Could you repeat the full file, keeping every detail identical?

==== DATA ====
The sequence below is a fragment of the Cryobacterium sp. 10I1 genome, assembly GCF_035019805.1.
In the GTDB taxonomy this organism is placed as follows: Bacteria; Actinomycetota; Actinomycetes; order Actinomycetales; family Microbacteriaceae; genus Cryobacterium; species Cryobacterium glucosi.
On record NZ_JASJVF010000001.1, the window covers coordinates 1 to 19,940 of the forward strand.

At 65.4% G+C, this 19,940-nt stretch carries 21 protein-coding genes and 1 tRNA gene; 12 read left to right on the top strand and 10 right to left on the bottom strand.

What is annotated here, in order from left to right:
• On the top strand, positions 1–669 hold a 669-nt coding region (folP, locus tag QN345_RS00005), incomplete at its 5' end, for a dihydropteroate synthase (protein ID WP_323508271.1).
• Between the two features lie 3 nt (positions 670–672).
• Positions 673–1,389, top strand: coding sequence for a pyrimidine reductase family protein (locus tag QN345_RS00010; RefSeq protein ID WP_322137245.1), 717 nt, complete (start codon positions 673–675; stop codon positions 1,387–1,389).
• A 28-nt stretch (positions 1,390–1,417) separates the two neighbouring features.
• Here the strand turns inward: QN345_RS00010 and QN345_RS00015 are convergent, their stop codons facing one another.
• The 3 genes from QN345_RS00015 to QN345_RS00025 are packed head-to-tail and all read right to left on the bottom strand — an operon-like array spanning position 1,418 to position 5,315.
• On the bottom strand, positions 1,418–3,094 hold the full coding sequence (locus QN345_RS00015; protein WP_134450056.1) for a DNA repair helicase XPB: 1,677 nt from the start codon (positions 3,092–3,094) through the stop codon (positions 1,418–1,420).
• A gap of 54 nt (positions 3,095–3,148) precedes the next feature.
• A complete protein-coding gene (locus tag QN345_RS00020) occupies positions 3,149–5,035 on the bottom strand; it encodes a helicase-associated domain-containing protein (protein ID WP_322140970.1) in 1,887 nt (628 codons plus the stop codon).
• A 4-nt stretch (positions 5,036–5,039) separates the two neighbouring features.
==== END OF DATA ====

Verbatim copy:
The sequence below is a fragment of the Cryobacterium sp. 10I1 genome, assembly GCF_035019805.1.
In the GTDB taxonomy this organism is placed as follows: Bacteria; Actinomycetota; Actinomycetes; order Actinomycetales; family Microbacteriaceae; genus Cryobacterium; species Cryobacterium glucosi.
On record NZ_JASJVF010000001.1, the window covers coordinates 1 to 19,940 of the forward strand.

At 65.4% G+C, this 19,940-nt stretch carries 21 protein-coding genes and 1 tRNA gene; 12 read left to right on the top strand and 10 right to left on the bottom strand.

What is annotated here, in order from left to right:
• On the top strand, positions 1–669 hold a 669-nt coding region (folP, locus tag QN345_RS00005), incomplete at its 5' end, for a dihydropteroate synthase (protein ID WP_323508271.1).
• Between the two features lie 3 nt (positions 670–672).
• Positions 673–1,389, top strand: coding sequence for a pyrimidine reductase family protein (locus tag QN345_RS00010; RefSeq protein ID WP_322137245.1), 717 nt, complete (start codon positions 673–675; stop codon positions 1,387–1,389).
• A 28-nt stretch (positions 1,390–1,417) separates the two neighbouring features.
• Here the strand turns inward: QN345_RS00010 and QN345_RS00015 are convergent, their stop codons facing one another.
• The 3 genes from QN345_RS00015 to QN345_RS00025 are packed head-to-tail and all read right to left on the bottom strand — an operon-like array spanning position 1,418 to position 5,315.
• On the bottom strand, positions 1,418–3,094 hold the full coding sequence (locus QN345_RS00015; protein WP_134450056.1) for a DNA repair helicase XPB: 1,677 nt from the start codon (positions 3,092–3,094) through the stop codon (positions 1,418–1,420).
• A gap of 54 nt (positions 3,095–3,148) precedes the next feature.
• A complete protein-coding gene (locus tag QN345_RS00020) occupies positions 3,149–5,035 on the bottom strand; it encodes a helicase-associated domain-containing protein (protein ID WP_322140970.1) in 1,887 nt (628 codons plus the stop codon).
• A 4-nt stretch (positions 5,036–5,039) separates the two neighbouring features.